Over the past few weeks, trade and port activity have gathered renewed interest amid concerns of economic stagnation in the Eurozone, geopolitical strife in Iran and Southwest Asia and piracy in international waters. While there is no denying that these will impact the flow of international freight and commodities in 2012, the GCC is rapidly emerging as one of the most important transport and logistics hubs in the world.
As a percentage of world trade, the GCC today represents about 3% of imports and 5% of exports. Middle East seaports are expanding vigorously, in line with this trend. Over the past few years, a total of USD 46.5 billion has been committed to develop the 35 ports in the region.
There are two major reasons driving this growth. On the one hand, the favourable geographic location of the GCC countries provides them with a strong opportunity to serve as hubs not only along the Europe–Asia shipping lanes, but also for northern and central Africa. On the other hand, the region’s ongoing economic diversification has meant the upgrade of existing infrastructure across all transport modes. On both these counts, the benefits accruing to the region are long-term in nature.
The emergence of India and China has presented the GCC with substantial opportunities as hubs. As a result, GCC ports need to ramp up capacity, not only to cater to their own increasing needs, but also to develop a hub strategy. Most of them are ideally placed as a trade platform between Asia and the Far East on one hand and the West, Central Europe, and Africa on the other.
The top 10 infrastructure projects currently underway in the Gulf alone account for over USD 400 billion. Five of these projects are located in the UAE. These include the Saadiyat development, the Capital District, Yas Island and Business Bay developments. Such major infrastructure investments have led to a major growth in population as employment and business opportunities are on the rise.
Since the turn of the millennium, the UAE’s total population has more than doubled, to over eight million, while per capita GDP has increased by more than 100%, to over USD 40,000. Meanwhile, the USD one trillion economy of the wider Gulf region, which has expanded three-fold in the past five years alone, is set to emerge as the fifth-largest in the world by 2020. In this period, the UAE has emerged as the most vibrant distribution and consumption hub within the Middle East. In fact, seaports in the UAE account for 61% of the GCC trade volume and this share is expected to rise with new capacity being added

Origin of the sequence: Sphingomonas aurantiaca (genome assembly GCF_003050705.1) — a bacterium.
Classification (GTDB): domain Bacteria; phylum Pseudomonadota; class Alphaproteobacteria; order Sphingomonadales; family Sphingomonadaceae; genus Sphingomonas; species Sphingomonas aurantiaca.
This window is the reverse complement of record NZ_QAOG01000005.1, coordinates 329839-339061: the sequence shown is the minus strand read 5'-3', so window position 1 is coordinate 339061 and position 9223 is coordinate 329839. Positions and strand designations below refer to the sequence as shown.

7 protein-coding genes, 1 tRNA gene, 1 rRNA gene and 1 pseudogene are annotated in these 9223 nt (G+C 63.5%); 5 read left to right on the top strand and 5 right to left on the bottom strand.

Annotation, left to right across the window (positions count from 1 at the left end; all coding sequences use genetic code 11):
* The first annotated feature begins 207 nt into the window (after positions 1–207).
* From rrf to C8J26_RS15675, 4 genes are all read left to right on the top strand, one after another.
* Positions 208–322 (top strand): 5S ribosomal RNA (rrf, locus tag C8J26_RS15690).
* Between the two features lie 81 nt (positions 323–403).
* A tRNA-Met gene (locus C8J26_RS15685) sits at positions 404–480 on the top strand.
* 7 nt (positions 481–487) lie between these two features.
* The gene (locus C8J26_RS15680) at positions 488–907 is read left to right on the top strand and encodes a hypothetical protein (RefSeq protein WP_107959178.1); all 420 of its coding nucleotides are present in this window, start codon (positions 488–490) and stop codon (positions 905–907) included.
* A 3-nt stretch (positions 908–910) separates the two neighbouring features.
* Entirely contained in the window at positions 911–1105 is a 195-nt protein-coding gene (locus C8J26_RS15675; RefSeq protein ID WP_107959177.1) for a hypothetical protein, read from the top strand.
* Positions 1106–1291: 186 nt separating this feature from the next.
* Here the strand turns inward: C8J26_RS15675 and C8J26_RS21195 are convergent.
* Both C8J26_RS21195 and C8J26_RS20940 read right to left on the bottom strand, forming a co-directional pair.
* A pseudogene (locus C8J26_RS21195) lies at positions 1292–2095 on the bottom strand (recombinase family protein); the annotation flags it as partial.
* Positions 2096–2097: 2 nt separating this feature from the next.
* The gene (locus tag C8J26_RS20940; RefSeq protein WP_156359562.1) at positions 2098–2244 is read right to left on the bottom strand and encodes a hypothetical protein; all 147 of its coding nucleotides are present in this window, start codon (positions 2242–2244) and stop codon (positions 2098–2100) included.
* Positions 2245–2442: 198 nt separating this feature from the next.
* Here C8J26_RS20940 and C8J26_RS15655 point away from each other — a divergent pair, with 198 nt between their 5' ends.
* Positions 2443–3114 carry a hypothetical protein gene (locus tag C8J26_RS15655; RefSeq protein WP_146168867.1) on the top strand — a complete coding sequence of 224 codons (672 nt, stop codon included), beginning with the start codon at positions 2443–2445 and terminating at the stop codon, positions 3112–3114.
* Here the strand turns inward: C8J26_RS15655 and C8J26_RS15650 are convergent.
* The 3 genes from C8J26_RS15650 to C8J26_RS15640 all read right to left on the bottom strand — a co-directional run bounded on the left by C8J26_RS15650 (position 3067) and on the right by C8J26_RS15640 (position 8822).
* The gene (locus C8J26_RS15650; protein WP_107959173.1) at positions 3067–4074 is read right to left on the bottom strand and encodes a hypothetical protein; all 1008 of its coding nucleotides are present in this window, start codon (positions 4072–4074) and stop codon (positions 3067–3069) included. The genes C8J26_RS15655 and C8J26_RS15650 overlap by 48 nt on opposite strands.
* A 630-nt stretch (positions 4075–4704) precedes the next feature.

To continue this growth, the UAE and the region at large will need significant modernisation of its infrastructure. Ports and sea freight are critical to this modernisation.
All the above factors point towards the importance of focusing attention and taking stock of the critical issues facing this part of the infrastructure and the challenges to sea trade. The World Ports & Trade Summit is one such platform, which has been conceived with the goal of addressing all the key issues and themes relating to ports and sea trade besides acting as the leading platform for exhibiting the latest products and services within the sector. It is only fitting that such an event be held in the emerging hub of global trade – here in the UAE.
The first World Ports and Trade Summit hosted in Abu Dhabi in 2011 drew over 3,000 delegates from 52 countries, including board presidents and chief executives from sectors ranging from ports, cargo and logistics operations, infrastructure development to investment finance.
By bringing together key decision-makers and solutions providers across a series of brainstorming and networking sessions, the summit will offer the latest project updates and the opportunity to influence investment and purchase decisions in the fast-expanding ports and sea trade sector in the Middle East. To highlight the industry outlook and latest trends in maritime trade and investment the summit will have three dedicated forums, featuring cargo owners, shipping companies, third-party logistics providers, freight forwarders, port authorities and business consultants.
The substantial investment being made in developing the ports and logistics infrastructure in the UAE and the Middle East will be under the spotlight in the Summit, including ADPC which is developing the ambitious Khalifa Port, the only automated facility in the region and the adjoining Khalifa Industrial Zone Abu Dhabi (KIZAD).
The first phase of Khalifa Port and KIZAD will be operational by Q4 2012 offering a unique business and industrial environment with world class technology, multi-modal transport and distribution facilities and easy access to international markets.
The World Ports & Trade Summit 2012 will be hosted in Abu Dhabi from April 2nd to 4th. Jointly organised by Turret Media and Seatrade, the Summit is sponsored by Bechtel, DNV, Emirates Aluminium (emal) and supported by: Abu Dhabi Terminals, Department of Economic Development, Abu Dhabi Chamber, UNIDO and The International Association of Ports and Harbors (IAPH).
Before joining SME Advisor as an Assistant Editor in 2010 I obtained a Bachelors Civil Law Degree (Hons) from the National University of Ireland, Galway, Ireland, in 2005. I worked as a trainee lawyer in Dublin, Ireland, specialising in defence litigation and criminal law before obtaining a Masters in International Journalism from the University of Cardiff in 2009. At present I am the Editor of SME Advisor Middle East, which is a publication within the CPI Business Group. You can follow me on twitter: @mikey_byrne or @SMEadvisorME. Also, you can join me on Linkedin (Mike Byrne) or at (SME Advisor).